Here's something more to throw in the pot (or out with the herrings.)
Anyhow, here's what I wrote a few months ago in a chapter for the Zero to
"We do know that babies can engage in some joint sound play with adults.
Turn taking and some imitation occur earlier, but, at nine months, babies
begin to match adults' new vocalizations and gestures (like 'bye-bye').
Caregiver's comments that are sensitive to the child's focus of attention do
sustain a nine month old's engagement, but coordinated joint attention to a
third entity (like a toy) is not typical at nine months. Sound play gets
around the problem. It collapses who to coordinate with and what to
coordinate about: The play partner to coordinate with is also the source of
the play object - the sounds and responses to sounds."
Play with sound (and maybe making funny faces -- naah the channel for
feedback about the baby's own funny face isn't as good as in sound play is
it? ) is like a hothouse (hmmmm hot zone?) for attention and maybe it
The other issue is what is the difference (if any) between (a) a sort of
reflective instant of attention that can be the impetus to check out others'
attention, and (b) coordinated joint attention that builds from/on itself?
When I was thinking about this I was getting help from reading about joint
activity with in Carpenter, Nagell & Tomasello, 1998; Moore, 1998; Rollins &
Snow, 1998; Bergen & Mauer, 2000; Ninio & Snow, 1996. (Full references on
By the way, another interesting piece I found when I was doing the same
project was a longitudinal study from Finland rare in that it relates
children's phonological awareness at 3 and 4 yrs to what happens in
interactions when they are 1 and 2 year olds (better if caregivers are
attuned to baby's interest, able to regulate and sustain baby's attention,
support gradually more independent play). That study is by Silvén, Niemi, &
----- Original Message -----
From: "Mike Cole" <firstname.lastname@example.org>
Sent: Tuesday, January 18, 2005 7:33 PM
Subject: Re: attention and Intention
> Bill--and Jay and ?-- to whom I did not respond earlier re this topic.;
> Bill, you write: It's as if the child
> inquires "What are you looking at?" and in this perspective it is not such
> leap to think that the child is, in some very simple way, seeking to see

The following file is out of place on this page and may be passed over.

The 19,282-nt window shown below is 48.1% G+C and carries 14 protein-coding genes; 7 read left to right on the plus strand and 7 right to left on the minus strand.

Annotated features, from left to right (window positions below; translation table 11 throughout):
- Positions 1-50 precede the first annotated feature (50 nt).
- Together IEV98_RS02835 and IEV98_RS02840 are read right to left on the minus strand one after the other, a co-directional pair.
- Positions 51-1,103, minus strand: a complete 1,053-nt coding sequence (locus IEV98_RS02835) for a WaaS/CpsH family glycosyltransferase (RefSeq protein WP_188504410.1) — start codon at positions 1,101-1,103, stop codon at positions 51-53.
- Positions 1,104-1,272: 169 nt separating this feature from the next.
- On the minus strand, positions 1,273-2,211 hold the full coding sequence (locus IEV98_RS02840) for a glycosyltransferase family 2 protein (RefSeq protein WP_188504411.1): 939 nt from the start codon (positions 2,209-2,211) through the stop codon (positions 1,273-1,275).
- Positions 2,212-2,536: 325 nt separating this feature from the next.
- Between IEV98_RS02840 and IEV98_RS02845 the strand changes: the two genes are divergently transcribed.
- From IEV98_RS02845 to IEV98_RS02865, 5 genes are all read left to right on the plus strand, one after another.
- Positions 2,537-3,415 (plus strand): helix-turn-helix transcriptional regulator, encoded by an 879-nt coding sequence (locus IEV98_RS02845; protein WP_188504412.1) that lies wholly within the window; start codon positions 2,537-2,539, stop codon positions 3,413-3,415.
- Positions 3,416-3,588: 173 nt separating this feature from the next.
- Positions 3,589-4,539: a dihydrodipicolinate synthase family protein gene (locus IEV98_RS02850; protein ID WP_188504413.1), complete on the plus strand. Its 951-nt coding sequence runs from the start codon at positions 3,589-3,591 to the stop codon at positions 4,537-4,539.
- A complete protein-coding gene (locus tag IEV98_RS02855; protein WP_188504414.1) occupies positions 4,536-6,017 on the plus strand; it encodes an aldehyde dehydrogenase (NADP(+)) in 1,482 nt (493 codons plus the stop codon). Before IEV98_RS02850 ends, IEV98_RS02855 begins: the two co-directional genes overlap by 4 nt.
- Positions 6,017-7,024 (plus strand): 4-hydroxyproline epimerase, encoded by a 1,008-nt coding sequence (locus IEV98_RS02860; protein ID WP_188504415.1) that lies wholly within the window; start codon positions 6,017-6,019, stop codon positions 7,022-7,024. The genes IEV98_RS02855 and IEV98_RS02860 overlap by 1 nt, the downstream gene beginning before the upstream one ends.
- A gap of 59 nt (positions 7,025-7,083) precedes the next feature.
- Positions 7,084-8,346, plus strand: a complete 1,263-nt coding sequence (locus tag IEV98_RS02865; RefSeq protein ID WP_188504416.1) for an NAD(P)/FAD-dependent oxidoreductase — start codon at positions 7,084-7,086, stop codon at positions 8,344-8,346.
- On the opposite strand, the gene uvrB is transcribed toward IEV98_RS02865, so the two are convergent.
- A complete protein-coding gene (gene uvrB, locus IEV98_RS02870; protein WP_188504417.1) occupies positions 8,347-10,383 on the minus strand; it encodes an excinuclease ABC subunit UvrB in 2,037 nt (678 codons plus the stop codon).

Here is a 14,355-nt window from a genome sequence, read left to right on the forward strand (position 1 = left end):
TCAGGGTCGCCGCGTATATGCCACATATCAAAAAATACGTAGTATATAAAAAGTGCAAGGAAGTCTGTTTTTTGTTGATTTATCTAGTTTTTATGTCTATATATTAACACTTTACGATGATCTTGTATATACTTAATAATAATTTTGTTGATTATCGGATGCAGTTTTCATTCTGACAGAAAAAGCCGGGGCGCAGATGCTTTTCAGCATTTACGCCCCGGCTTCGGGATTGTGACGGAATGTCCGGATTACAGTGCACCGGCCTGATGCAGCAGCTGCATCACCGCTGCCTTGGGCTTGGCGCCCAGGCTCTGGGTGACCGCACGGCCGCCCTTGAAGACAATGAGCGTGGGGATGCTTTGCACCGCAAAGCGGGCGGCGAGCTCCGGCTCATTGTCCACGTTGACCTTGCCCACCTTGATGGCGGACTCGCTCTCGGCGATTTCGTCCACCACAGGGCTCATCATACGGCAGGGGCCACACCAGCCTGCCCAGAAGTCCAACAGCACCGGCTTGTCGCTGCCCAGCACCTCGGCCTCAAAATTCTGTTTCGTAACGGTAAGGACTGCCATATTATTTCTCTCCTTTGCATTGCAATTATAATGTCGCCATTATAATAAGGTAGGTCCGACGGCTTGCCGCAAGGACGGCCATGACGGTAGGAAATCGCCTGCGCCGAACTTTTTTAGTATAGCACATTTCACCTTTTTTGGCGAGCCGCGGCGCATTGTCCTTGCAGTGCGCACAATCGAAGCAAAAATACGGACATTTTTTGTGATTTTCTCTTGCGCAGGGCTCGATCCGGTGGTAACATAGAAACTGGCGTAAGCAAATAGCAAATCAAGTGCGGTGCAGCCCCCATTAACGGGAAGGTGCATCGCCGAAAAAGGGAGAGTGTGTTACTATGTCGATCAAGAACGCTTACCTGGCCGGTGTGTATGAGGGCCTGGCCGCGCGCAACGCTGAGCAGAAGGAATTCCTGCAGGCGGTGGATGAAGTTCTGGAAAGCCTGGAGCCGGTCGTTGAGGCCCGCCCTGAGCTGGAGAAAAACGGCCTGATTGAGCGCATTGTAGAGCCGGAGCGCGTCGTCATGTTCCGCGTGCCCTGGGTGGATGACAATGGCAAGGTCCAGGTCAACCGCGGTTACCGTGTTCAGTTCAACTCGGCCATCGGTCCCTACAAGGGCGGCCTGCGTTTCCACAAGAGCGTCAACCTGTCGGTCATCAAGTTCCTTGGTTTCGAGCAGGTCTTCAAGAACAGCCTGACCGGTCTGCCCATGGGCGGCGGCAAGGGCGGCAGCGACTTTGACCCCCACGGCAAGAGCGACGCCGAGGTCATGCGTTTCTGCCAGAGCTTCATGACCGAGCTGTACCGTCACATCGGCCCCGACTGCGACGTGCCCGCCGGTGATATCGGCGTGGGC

> the adult has in mind, i.e. what are the intentions of the adult.
> This is the same age at which children appear to attribute
> intentionality --AS WHAT ANOTHER HAS IN MIND- in a number of
> circumstances. There is closely related work
> on pointing (which does not follow the story as told by LSV, although
> could be seen
> as compatible under some interpretations). It is (keep in mind wide
> individual variation)
> the same age at which children appear to comprehend a word and perhaps
> begin to utter one.
> It was this sort of convergence of coincidences that got me to respond
> positively to thinking about a connection between symbolic/sign
> mediation and intentionality. May just a pink or blue herring.
> On Tue, 18 Jan 2005 20:07:46 -0500, Bill Barowy <email@example.com>
> > I have had the advantage of reading the whole article on infant
> > social referencing, so I'd like to clear some misunderstanding. The
> > conflation of attention and intention is not on the part of the authors.
> > is not the basis of their theory.
> > Rather, the authors suggest it is in the developmental progression of
> > that an infant seeks to disambiguate a novel situation. The child, upon
> > being surprised, may look to an adult. The interesting results are
> > seven months, infants look to an adult with the same frequency,
> > where the adult is looking. The frequency with which ten month old
> > look to the adults, however, does depend upon where the adult is
> > The authors posit that this is due to the child's rudimentary
> > of intention -- the child's gaze depends upon the gaze of his/her social
> > partner, i.e. upon the attention of the social partner. It's as if the
> > inquires "What are you looking at?" and in this perspective it is not
> > leap to think that the child is, in some very simple way, seeking to see
> > the adult has in mind, i.e. what are the intentions of the adult.
> > But here is something perhaps a bit more provocative, a little more
> > trouble-making. Is it so far fetched to think that this attribution of
> > intention by selective attention does not persist in adults? If, at a
> > cocktail party, a colleague who has been conversing with another nearby
> > to you and asks "What do you think?" do you not assume that the question
> > directed to you, that the query was intended for you? What do you
> > bb
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